RECIPE: Mexican street food salad with chilli garlic prawns


Who doesn't like a RIOT of colour on their plate? This salad, inspired by one on the menu at La Choza is uplifting, satisfying and healthy. Adding chilli garlic prawns gives it a little more substance for a complete meal but would also be good with shredded chilli marinated chicken too.

The only effort is shredding everything, not so much if you have a good food processor but I zip everything through my mandolin because I like a little danger in my life.



Mexican Street Food Salad with Chilli Garlic Prawns
Serves 2

Ingredients
Half a red cabbage, shredded finely
3 carrots, peeled and sliced into thin discs
100g radishes, sliced into thin discs
Half red onion, shredded finely
Large handful of coriander, roughly torn

Dressing
Olive oil
Juice from 1 lime
Green chilli, finely chopped
Sea salt

Chilli prawns
Olive oil
200g raw king prawns, defrosted if frozen
Clove of garlic, crushed
Red chilli, finely chopped
Sea Salt

To serve 
Optional - sliced ripe avocado and toasted tortillas

Method
Prepare all of the ingredients for the salad base using a mandolin, food processor or sharp knife and patience.

Heat the olive oil for the prawns in a large frying pan, add the chilli (to your heat preference) and garlic, fry for a few seconds then add the prawns. Fry for a few minutes, turning regularly until cooked through. Season.

Dress the salad with a good glug of olive oil, lime juice (you need a lot) and green chilli (to your heat preference). Season with salt if it needs it.

Arrange on a plate, top with the prawns with the avocado slices along with the toasted tortillas if using.

RECIPE: Risi E Bisi, a classic Venetian dish


We're slap bang in the middle of a fashion for ever increasingly complex food where everything needs to be processed and bothered with sodium alginate, maltodextrin or methyl cellulose powder to impress us. But I find myself craving simplicity more and more.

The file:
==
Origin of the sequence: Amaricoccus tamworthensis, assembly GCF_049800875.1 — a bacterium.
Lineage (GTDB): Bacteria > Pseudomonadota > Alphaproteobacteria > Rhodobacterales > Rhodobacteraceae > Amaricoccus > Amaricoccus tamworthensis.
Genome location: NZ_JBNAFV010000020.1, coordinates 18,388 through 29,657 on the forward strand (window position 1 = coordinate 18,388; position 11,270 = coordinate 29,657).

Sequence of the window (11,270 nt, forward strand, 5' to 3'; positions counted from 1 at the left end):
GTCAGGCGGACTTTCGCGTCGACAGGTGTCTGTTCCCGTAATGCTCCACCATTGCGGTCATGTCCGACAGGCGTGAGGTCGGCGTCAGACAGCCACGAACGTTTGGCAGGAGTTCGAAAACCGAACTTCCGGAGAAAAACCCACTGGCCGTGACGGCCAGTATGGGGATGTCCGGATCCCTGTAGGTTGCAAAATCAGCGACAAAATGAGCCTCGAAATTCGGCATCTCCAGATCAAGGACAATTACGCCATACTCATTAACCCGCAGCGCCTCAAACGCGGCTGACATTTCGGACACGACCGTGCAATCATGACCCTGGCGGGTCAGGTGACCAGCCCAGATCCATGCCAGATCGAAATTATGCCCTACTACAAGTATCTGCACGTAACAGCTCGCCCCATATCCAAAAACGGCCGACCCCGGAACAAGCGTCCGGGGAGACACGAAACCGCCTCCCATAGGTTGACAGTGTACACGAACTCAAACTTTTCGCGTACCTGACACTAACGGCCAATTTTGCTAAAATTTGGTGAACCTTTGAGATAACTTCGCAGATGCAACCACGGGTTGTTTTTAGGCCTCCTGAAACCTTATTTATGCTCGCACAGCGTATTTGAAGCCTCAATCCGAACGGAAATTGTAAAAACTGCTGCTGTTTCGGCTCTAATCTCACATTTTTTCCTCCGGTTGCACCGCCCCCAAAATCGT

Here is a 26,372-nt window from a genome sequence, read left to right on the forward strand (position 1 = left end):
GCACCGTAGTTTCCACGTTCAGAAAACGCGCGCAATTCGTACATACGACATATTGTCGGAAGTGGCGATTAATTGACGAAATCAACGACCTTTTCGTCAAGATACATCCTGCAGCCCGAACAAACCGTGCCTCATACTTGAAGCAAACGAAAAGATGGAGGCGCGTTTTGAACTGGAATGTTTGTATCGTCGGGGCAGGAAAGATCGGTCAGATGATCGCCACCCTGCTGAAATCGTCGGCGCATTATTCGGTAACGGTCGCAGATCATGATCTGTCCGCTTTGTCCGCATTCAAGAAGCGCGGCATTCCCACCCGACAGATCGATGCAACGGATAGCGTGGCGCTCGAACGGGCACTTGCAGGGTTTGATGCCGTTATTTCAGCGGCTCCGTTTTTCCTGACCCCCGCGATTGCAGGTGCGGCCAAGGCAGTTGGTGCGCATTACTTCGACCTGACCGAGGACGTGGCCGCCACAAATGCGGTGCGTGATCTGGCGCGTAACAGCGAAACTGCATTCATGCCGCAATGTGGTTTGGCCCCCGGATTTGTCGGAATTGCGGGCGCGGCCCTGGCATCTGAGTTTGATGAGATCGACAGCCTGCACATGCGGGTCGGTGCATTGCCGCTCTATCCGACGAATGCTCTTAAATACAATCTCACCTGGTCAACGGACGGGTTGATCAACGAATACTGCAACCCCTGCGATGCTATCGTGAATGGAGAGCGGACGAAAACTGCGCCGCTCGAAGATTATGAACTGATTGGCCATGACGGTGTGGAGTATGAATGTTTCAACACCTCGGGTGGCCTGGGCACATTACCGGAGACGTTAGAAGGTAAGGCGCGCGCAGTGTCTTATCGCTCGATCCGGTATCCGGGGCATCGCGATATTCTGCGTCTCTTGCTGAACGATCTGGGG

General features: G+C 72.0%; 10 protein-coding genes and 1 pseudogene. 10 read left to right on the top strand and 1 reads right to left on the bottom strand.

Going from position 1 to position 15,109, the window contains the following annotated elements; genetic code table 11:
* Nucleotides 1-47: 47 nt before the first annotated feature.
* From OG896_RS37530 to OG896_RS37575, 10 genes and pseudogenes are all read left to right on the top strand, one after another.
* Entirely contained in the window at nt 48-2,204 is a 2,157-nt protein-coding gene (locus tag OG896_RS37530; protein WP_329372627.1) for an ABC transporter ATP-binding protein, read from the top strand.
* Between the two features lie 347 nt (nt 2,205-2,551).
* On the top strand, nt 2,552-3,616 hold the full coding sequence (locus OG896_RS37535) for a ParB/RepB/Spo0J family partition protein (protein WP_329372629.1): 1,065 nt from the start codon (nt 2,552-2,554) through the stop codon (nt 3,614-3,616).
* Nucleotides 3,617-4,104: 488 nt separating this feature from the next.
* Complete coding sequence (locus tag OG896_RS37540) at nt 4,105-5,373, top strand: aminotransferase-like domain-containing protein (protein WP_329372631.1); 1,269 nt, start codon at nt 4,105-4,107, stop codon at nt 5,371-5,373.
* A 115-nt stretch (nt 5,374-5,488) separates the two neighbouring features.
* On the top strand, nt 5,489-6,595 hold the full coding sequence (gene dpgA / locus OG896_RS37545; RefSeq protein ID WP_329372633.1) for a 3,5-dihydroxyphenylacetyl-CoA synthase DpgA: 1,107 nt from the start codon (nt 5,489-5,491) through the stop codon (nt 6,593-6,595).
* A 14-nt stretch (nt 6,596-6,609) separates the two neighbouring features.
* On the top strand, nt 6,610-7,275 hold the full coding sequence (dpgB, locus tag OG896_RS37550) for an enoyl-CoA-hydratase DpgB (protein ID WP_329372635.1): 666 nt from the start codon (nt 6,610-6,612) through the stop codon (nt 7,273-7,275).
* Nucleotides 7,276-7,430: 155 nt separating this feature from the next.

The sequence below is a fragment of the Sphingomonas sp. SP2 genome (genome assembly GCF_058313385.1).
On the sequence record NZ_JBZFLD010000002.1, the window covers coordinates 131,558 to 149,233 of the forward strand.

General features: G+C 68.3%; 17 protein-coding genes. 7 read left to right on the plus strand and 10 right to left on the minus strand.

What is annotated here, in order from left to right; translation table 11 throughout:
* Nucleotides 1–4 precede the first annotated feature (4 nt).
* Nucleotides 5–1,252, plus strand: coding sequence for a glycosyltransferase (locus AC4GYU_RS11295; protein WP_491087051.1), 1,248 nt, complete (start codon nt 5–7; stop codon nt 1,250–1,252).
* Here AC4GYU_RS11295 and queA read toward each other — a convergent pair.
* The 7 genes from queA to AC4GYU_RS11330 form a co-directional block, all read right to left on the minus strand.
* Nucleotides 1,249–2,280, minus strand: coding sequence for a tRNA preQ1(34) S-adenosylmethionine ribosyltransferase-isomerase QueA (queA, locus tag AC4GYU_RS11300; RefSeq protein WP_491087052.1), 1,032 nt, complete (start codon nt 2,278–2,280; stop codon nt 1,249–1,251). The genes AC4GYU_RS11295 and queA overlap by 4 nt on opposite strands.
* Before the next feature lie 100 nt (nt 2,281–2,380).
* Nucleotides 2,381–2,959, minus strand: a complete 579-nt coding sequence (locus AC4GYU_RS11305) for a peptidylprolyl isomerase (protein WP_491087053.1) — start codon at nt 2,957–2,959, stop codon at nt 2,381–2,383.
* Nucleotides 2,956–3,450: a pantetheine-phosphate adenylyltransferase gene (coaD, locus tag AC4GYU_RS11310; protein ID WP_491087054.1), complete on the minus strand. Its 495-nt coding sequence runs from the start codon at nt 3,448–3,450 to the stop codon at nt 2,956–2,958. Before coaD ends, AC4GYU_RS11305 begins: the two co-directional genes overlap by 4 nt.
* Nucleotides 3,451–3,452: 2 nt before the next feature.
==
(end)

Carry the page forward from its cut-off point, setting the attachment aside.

Admittedly there is something admirable about the skill and techniques used by leading chefs to dehydrate, sphere and transform everyday foods into something unrecognisable, but for me, the real talent of cooking comes from turning a handful of simple ingredients into something delicious. Mammas of Italy have been doing this for centuries, and cucina povera is something that Italy still celebrates. It's the ultimate respect of food, be it the humble tomato or a piece of guanciale.

Risi and Bisi isn't actually from my region (Abruzzo), but a dish from Venice. But nine times out of ten, if I'm home alone, I'll be cooking this for myself. Essentially it's the Italian equivalent of rice and peas, a little like risotto but far soupier.  As with all simple recipes, they are made better by great quality so the recipe lists some pointers to make it really special.

Either way, I'd generally rather have a plate of this than a dish of dehydrated mackerel cheeks with popcorn powder.

Serves 4

2tbs Olive oil
Small white onion, chopped finely
1 clove of garlic, crushed
60g of pancetta, cut into small cubes (not too much of the fat)